L.A. lawyers sue to get more judges on the bench. COURT OVERCROWDING
In what appears to be the first action of its kind in the country, a lawyers' group here is suing a court, as well as the government agencies that fund it, to try to get more judges appointed to the bench and ease a ``crisis'' in court overcrowding. Legal authorities say the move, if successful, could lead to a host of similar lawsuits being filed across the country where clogged dockets are a problem.
Even if it fails, the lawsuit will provide some legal guidance in an area that has never been explored - and could strengthen the hand of groups here who have long been pushing for more judicial resources.
``It is a completely new area,'' says Carl Baar, a professor at Brock University in Ontario, Canada, and an expert on judicial administration. ``It is a major new step in trying to draw attention to the resource needs of the courts.''
``It is important whether they win or not,'' says Harry Lawson, director of judicial administration at the University of Denver College of Law.
The suit filed last week by the Los Angeles County Bar Association targets the Los Angeles Superior Court, the county board of supervisors, the governor, secretary of state, and leaders of the California Assembly and Senate. Both county and state officials are involved in the process of approving and paying for superior court judges.
In its suit, the bar association contends that the agencies have failed to provide enough judicial officers to insure ``meaningful access to the courts'' under federal civil rights laws. Major civil cases often take longer than five years, the legal limit in the state, to come to trial.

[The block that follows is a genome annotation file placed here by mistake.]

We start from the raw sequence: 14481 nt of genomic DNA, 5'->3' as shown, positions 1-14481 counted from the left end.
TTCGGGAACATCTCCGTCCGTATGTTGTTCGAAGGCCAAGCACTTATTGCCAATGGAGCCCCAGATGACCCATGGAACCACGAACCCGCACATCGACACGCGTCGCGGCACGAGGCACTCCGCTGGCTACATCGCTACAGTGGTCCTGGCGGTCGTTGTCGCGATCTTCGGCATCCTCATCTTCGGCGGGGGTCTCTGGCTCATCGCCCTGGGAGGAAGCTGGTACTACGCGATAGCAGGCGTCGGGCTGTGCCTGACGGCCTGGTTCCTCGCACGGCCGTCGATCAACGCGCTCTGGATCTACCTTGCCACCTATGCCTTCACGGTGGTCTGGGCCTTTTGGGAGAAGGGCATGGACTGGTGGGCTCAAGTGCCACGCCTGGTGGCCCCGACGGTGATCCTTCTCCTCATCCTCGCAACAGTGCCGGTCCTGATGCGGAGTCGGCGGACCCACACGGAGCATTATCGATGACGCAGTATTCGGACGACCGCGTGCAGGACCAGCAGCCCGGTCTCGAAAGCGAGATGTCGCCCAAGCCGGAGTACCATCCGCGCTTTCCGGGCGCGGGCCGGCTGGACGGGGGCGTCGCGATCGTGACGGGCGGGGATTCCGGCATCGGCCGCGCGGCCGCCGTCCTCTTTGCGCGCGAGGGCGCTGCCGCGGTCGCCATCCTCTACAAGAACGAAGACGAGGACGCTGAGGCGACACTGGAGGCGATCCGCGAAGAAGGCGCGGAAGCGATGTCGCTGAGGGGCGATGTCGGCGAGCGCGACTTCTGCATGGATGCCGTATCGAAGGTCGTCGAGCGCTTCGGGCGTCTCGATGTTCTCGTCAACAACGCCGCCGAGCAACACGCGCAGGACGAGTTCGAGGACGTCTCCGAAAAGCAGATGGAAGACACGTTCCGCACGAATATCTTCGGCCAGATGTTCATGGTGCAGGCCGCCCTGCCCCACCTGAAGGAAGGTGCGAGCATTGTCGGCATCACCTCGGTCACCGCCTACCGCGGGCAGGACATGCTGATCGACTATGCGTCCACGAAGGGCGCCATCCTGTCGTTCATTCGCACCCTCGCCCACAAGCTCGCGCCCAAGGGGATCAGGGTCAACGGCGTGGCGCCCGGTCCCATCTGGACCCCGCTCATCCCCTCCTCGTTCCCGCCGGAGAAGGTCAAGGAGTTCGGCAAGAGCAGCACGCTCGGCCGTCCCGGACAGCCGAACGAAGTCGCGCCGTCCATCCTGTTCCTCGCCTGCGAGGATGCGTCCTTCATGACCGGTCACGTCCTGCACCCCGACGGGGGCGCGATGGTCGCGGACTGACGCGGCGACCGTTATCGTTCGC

``It is at a crisis,'' says Larry Feldman, president of the 20,000-member bar association. ``I think the whole system is falling apart.''
The court is being squeezed from two sides. Last month a federal judge here began enforcing a 1979 order on overcrowding at a county jail. The order was the outcome of a suit filed by the American Civil Liberties Union (ACLU) alleging that the number of inmates at the facility was too high and that delays in getting criminal cases to court violated defendants' constitutional right to a speedy trial.
To speed the process, the superior court, under ACLU pressure, has tried assigning more judges to criminal cases. With the ruling last month, more court resources are expected to be devoted to criminal matters - thus further slowing the civil trial system.
``We are constantly diverting judges from civil [cases] to handle the increased criminal caseload,'' says Frank Zolin, executive officer of the Los Angeles Superior Court.
The bar suit is considered important for several reasons. It is the first time a bar association has taken such action. It is also believed to be the first time a court and the agencies that fund it have been sued for more judges.
It is not uncommon for courts themselves to order county governments to provide more resources, such as public defenders and probation officers. But it is novel for the court to be held liable for such things.
One other unusual aspect is that the suit was filed in federal court. The lawyers did this in part because they knew the issue would come to trial more quickly than in a state court.
Yet the main reason is that they believe civil litigants have a constitutional right to meaningful access to the courts, which could raise new questions.
``It might ultimately test whether the states have a federal constitutional obligation to provide a forum for the resolution of civil disputes,'' says Ernest Friesen, a professor at California Western Law School.
The bar does not specify the number of judges it would like to see added to the bench. But the state Judicial Council, the administrative agency for the court system, recently said that the 224-judge Los Angeles Superior Court needs an additional 122 judges just to keep its backlog from growing. Another 100 judges were estimated to be needed to reduce the backlog to zero by 1992.
Last year the county Board of Supervisors asked state lawmakers to approve 60 new judicial posts. They agreed to 14.
Some scholars think the bar's suit is a longshot. Because it breaks new ground, the group will have to present an unusually convincing case. Some also note federal courts have been reluctant to intrude in a largely political area - the provision of judicial resources.
Still, even if it goes nowhere, the suit draws attention to the plight of the court. And, ironically, that could prove beneficial to a defendant being sued - the superior court - in the form of more judges.